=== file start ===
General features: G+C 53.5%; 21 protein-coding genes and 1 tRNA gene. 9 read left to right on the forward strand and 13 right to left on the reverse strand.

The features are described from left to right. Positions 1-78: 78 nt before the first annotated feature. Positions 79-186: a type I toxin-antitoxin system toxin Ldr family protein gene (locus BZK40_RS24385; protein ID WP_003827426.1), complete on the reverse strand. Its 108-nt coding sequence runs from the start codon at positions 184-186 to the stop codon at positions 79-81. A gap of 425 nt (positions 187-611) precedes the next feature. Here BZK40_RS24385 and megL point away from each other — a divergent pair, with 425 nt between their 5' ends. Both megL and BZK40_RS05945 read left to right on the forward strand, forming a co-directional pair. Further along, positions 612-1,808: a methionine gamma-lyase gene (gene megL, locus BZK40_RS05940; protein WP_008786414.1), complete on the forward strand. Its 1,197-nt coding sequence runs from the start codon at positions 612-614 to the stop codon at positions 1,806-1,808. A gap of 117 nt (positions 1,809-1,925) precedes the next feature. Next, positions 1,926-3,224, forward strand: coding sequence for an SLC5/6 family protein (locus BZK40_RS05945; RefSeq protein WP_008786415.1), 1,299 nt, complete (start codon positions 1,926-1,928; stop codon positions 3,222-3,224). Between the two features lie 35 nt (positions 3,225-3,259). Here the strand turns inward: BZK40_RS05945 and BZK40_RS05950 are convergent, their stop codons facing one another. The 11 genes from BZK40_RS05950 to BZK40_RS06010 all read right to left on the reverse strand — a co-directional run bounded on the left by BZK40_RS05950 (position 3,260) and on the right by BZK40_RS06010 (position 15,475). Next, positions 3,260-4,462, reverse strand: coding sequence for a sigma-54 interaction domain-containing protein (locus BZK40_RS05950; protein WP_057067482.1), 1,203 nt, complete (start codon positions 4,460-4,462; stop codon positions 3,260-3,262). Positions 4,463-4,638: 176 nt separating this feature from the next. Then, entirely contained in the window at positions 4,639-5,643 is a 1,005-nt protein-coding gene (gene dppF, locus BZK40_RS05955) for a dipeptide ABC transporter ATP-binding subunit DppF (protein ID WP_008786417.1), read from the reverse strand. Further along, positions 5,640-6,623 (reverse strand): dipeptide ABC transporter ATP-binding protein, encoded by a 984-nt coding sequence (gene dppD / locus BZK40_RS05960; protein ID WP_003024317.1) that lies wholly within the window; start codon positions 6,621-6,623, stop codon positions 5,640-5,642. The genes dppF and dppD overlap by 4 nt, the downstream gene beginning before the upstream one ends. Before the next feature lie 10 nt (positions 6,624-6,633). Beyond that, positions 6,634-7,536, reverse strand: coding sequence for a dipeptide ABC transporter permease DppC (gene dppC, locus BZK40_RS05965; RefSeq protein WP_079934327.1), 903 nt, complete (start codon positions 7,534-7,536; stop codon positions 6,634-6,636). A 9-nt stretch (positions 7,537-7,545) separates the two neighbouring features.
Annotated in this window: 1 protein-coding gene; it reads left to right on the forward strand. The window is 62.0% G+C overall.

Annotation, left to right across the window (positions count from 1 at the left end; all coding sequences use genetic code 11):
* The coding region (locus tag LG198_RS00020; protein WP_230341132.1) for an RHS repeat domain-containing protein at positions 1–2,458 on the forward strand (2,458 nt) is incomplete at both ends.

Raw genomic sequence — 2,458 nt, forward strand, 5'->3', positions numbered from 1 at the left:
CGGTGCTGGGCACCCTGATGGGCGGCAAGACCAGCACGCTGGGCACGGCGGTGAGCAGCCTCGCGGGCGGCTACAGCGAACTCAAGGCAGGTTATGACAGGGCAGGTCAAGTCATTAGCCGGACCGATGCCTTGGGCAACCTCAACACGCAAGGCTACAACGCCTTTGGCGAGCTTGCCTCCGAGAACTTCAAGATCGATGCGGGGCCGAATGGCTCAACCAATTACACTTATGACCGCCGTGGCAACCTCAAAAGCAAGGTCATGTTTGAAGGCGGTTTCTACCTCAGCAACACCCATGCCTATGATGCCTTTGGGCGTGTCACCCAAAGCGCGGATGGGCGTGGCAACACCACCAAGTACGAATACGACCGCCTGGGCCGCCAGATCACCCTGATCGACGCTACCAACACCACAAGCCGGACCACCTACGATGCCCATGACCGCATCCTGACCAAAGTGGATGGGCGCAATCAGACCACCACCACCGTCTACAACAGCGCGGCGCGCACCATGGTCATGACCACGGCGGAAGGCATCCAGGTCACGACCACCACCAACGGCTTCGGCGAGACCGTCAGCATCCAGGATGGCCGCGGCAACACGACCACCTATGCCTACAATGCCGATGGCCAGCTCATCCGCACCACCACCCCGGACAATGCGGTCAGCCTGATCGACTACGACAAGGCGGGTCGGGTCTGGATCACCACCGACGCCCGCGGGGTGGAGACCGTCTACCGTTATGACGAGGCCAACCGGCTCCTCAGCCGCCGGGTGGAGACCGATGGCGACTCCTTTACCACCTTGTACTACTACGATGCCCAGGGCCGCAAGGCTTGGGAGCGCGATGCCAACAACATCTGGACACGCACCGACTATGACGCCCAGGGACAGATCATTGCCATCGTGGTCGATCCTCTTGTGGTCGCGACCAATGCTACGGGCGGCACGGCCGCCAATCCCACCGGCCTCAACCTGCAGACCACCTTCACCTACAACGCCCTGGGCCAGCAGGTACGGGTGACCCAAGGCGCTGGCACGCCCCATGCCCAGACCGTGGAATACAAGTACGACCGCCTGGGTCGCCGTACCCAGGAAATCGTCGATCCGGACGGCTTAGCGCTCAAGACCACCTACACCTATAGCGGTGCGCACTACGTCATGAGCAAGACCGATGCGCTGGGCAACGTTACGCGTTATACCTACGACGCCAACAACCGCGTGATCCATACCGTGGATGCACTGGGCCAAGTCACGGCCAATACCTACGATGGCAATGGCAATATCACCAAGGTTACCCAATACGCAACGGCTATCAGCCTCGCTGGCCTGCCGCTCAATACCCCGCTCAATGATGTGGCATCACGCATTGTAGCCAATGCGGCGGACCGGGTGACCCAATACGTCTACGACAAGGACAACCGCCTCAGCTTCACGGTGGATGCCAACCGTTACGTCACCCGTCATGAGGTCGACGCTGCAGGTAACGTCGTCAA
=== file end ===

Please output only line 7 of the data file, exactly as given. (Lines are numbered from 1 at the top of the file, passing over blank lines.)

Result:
CGGTGCTGGGCACCCTGATGGGCGGCAAGACCAGCACGCTGGGCACGGCGGTGAGCAGCCTCGCGGGCGGCTACAGCGAACTCAAGGCAGGTTATGACAGGGCAGGTCAAGTCATTAGCCGGACCGATGCCTTGGGCAACCTCAACACGCAAGGCTACAACGCCTTTGGCGAGCTTGCCTCCGAGAACTTCAAGATCGATGCGGGGCCGAATGGCTCAACCAATTACACTTATGACCGCCGTGGCAACCTCAAAAGCAAGGTCATGTTTGAAGGCGGTTTCTACCTCAGCAACACCCATGCCTATGATGCCTTTGGGCGTGTCACCCAAAGCGCGGATGGGCGTGGCAACACCACCAAGTACGAATACGACCGCCTGGGCCGCCAGATCACCCTGATCGACGCTACCAACACCACAAGCCGGACCACCTACGATGCCCATGACCGCATCCTGACCAAAGTGGATGGGCGCAATCAGACCACCACCACCGTCTACAACAGCGCGGCGCGCACCATGGTCATGACCACGGCGGAAGGCATCCAGGTCACGACCACCACCAACGGCTTCGGCGAGACCGTCAGCATCCAGGATGGCCGCGGCAACACGACCACCTATGCCTACAATGCCGATGGCCAGCTCATCCGCACCACCACCCCGGACAATGCGGTCAGCCTGATCGACTACGACAAGGCGGGTCGGGTCTGGATCACCACCGACGCCCGCGGGGTGGAGACCGTCTACCGTTATGACGAGGCCAACCGGCTCCTCAGCCGCCGGGTGGAGACCGATGGCGACTCCTTTACCACCTTGTACTACTACGATGCCCAGGGCCGCAAGGCTTGGGAGCGCGATGCCAACAACATCTGGACACGCACCGACTATGACGCCCAGGGACAGATCATTGCCATCGTGGTCGATCCTCTTGTGGTCGCGACCAATGCTACGGGCGGCACGGCCGCCAATCCCACCGGCCTCAACCTGCAGACCACCTTCACCTACAACGCCCTGGGCCAGCAGGTACGGGTGACCCAAGGCGCTGGCACGCCCCATGCCCAGACCGTGGAATACAAGTACGACCGCCTGGGTCGCCGTACCCAGGAAATCGTCGATCCGGACGGCTTAGCGCTCAAGACCACCTACACCTATAGCGGTGCGCACTACGTCATGAGCAAGACCGATGCGCTGGGCAACGTTACGCGTTATACCTACGACGCCAACAACCGCGTGATCCATACCGTGGATGCACTGGGCCAAGTCACGGCCAATACCTACGATGGCAATGGCAATATCACCAAGGTTACCCAATACGCAACGGCTATCAGCCTCGCTGGCCTGCCGCTCAATACCCCGCTCAATGATGTGGCATCACGCATTGTAGCCAATGCGGCGGACCGGGTGACCCAATACGTCTACGACAAGGACAACCGCCTCAGCTTCACGGTGGATGCCAACCGTTACGTCACCCGTCATGAGGTCGACGCTGCAGGTAACGTCGTCAA